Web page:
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FTC settles suit against cyberspying vendor

Agreement with CyberSpy lets company sell its RemoteSpy keylogger, but requires the OK from PC user so software can't be installed secretly.

The FTC has settled its two-year-old lawsuit against keylogger vendor CyberSpy, allowing the company to continue to sell its RemoteSpy product but placing a few conditions on its use.

Announcing the settlement Thursday, the Federal Trade Commission said it "put the brakes" on the business practices of CyberSpy Software, which was sued by the FTC in 2008 over the sale and advertising of its RemoteSpy keylogger software.

Promoted as a computer monitoring product, RemoteSpy can capture keystrokes, passwords, and other information from unsuspecting users. The FTC had alleged that CyberSpy violated the FTC Act by allowing customers to surreptitiously install and even disguise RemoteSpy on PCs without the owner's knowledge.

The agreement prevents CyberSpy from promoting the fact that RemoteSpy can be installed without the consent of the PC's owner or that it can be hidden within an e-mail attachment or other type of innocent payload. The FTC is also requiring that CyberSpy notify a user that the program has been downloaded and get that person's approval before RemoteSpy can be installed. People who buy the product must be informed that improper use of the software may violate state or federal laws.

Finally, CyberSpy must take steps to reduce the risk that the software is misused, encrypt any data sent from PCs with RemoteSpy over the Internet, manage its software affiliates to make sure they comply with the order, and uninstall older, legacy copies of RemoteSpy from computers on which it was secretly installed.

In November 2008, the U.S. District Court for the Middle District of Florida, Orlando Division, temporarily barred the sale of RemoteSpy at the request of the FTC following a complaint by the Electronic Frontier Foundation (PDF). The following month, the court decided not to issue an outright ban on the software but did impose limits on its marketing while the case was being heard.

Much of the FTC's complaint stemmed from the fact that CyberSpy and its owner, Tracer R. Spence, were advertising RemoteSpy as a "100 percent undectectable" way to spy on anyone from anywhere.

Papers filed with the court found that customers were given detailed steps on how to disguise the product as a photo or other innocuous attachment within an e-mail, according to the FTC. Clicking on the attachment would install RemoteSpy without the owner's knowledge and then record keystrokes, take screen images, track Web sites visited, and even obtain passwords. RemoteSpy customers were then able to log onto CyberSpy's Web site to access all of the information captured.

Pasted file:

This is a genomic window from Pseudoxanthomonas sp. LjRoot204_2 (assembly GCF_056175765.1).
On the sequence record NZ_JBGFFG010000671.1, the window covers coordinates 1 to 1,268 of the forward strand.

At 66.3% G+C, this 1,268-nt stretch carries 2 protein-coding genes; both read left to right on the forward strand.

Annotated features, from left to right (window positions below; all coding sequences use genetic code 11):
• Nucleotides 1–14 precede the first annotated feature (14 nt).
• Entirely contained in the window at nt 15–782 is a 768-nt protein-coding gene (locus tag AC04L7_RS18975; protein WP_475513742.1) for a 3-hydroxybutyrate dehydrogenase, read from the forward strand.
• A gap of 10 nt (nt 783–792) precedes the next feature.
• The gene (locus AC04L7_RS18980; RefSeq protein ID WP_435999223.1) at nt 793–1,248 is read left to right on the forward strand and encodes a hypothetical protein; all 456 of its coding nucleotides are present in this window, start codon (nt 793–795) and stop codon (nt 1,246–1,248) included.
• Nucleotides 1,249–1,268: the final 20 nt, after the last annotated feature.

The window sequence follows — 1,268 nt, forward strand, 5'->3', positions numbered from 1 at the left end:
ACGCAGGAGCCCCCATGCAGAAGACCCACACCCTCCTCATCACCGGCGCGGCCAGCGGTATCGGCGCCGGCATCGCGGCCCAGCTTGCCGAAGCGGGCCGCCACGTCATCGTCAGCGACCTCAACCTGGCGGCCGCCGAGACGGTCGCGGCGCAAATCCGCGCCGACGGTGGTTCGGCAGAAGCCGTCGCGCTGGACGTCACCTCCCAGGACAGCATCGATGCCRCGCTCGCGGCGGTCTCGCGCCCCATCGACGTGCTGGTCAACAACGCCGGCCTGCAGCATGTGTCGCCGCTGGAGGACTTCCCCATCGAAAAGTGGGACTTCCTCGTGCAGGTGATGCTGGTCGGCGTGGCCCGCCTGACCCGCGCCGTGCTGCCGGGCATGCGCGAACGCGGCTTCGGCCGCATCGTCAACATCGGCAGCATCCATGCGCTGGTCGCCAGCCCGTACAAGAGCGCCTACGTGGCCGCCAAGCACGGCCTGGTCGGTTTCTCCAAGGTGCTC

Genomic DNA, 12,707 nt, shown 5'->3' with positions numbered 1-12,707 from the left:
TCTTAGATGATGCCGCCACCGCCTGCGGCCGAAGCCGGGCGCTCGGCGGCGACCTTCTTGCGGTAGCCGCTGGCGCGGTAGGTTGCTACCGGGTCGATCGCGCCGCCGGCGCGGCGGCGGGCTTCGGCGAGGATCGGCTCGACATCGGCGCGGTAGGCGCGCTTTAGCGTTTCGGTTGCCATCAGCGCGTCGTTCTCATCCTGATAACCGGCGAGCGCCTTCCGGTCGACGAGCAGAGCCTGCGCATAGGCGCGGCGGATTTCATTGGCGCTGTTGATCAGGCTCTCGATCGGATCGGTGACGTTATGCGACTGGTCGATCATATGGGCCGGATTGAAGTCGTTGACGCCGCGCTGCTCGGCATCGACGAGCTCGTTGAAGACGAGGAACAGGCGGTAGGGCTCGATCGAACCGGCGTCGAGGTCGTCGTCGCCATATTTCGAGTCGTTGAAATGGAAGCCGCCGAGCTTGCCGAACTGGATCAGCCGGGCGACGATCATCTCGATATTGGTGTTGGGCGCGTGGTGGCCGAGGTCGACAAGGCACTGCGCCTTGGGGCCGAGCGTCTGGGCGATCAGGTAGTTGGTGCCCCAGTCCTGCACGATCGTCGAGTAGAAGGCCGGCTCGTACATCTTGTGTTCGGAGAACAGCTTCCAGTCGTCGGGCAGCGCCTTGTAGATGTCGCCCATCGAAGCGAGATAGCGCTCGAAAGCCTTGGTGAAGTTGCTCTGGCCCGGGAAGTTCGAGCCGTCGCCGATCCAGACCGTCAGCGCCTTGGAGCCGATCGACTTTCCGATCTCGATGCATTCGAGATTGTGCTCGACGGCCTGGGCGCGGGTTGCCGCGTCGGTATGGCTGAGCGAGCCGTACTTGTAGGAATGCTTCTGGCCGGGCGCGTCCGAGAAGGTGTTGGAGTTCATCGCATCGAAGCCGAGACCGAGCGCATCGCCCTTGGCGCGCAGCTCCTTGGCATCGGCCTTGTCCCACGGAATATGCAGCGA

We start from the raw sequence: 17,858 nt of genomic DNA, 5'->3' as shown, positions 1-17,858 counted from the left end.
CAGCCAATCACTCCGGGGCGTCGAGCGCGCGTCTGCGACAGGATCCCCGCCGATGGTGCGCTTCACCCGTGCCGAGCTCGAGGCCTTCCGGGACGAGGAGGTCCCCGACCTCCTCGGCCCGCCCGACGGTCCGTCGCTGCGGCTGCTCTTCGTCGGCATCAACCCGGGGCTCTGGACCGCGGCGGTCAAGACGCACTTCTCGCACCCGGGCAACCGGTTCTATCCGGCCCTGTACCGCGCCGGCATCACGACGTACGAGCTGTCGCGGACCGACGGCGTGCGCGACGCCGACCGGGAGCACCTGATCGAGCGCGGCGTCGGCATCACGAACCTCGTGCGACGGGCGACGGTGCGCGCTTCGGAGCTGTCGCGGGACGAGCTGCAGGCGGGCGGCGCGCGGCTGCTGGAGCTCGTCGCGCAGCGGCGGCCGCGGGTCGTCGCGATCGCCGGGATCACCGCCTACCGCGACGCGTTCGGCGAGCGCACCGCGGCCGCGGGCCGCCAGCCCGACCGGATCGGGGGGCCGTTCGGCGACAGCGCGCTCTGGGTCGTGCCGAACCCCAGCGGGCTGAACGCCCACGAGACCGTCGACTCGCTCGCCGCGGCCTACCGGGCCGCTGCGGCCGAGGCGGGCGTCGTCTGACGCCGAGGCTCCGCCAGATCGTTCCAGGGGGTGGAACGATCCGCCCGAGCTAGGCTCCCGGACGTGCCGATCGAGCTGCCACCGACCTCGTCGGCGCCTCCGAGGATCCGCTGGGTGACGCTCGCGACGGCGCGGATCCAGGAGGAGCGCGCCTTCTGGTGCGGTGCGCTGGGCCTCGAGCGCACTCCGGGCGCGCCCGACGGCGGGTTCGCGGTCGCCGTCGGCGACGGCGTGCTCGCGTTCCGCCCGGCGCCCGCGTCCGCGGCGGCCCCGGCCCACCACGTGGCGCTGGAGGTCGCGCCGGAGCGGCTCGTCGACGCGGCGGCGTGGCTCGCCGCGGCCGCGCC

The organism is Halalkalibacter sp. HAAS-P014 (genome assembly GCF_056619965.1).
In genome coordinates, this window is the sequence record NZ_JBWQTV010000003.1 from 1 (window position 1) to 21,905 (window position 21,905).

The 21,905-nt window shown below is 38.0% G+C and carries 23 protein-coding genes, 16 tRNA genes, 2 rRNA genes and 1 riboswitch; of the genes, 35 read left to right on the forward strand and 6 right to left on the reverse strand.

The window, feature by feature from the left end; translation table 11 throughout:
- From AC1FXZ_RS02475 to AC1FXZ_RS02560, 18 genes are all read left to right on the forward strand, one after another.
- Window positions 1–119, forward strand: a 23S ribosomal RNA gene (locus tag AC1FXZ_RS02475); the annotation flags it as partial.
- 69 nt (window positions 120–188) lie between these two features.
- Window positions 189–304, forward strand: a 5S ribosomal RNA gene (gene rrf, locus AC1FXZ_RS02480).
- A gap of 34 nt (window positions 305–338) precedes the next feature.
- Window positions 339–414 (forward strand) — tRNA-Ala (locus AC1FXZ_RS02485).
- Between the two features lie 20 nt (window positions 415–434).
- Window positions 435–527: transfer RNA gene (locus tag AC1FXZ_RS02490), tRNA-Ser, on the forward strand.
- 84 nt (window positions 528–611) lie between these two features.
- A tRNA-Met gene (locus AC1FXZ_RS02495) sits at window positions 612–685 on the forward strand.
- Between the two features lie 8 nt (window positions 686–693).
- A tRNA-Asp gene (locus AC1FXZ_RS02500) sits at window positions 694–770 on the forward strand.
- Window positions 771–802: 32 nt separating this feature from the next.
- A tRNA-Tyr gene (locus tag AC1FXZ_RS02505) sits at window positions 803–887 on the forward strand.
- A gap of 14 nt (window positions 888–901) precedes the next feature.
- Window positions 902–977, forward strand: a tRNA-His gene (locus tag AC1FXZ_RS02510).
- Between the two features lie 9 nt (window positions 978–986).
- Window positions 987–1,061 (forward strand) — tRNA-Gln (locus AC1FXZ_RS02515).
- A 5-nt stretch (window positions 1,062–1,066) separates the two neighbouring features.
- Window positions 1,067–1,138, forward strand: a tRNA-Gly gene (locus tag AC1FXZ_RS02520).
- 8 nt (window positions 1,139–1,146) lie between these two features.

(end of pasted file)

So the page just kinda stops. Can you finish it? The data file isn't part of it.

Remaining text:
The RemoteSpy product page also touts all of the features mentioned by the FTC in its complaint.

The FTC said it accepted the settlement by a vote of 5-0. The order (PDF) handed down by the court doesn't constitute an admission of guilt by the defendants, but does have the power of the law to enforce it.

Update at 6:30 a.m. PDT, June 4:
In a response to a request for comment from CNET, Clegg Ivey, general counsel for CyberSpy, offered the company's take on the settlement.

CyberSpy is pleased with the settlement, Ivey said, because 90 percent of the stipulations are changes the company offered to make to its software and marketing late last year. He added that the FTC wanted a lot more than it got and called the FTC's press release an "attempt to put lipstick on a pig."

Citing specific examples, Ivey said the FTC had argued that Spence had broken the law simply by selling RemoteSpy and should give up all profits from the sale of the software. But the settlement didn't include a fine, he noted. The FTC also argued that the ability to remotely install the software should not be allowed, according to Ivey, but the settlement lets RemoteSpy stay on the market with the capability of installing it remotely.

CyberSpy has made several changes in the way it sells and promotes RemoteSpy, noted Ivey. The company has updated its license system to make sure customers have the necessary permissions to install the software. Splash screens and pop-up notices have been added to remind people that the product should only be installed on their own PCs or PCs for which they have permission to install it. Ivey added that CyberSpy has added more layers of encryption and authentication for additional security.

In response to Ivey's claims, the FTC told CNET that it stands behind the facts in its press release, none of which were refuted by Ivey.

Ivey added his own take on the company's interactions with the FTC. "I see this as a David and Goliath story," he said. "Maybe we weren't able to knock the government Goliath on its tail, but we made it pack up its things and go home, which is almost as good."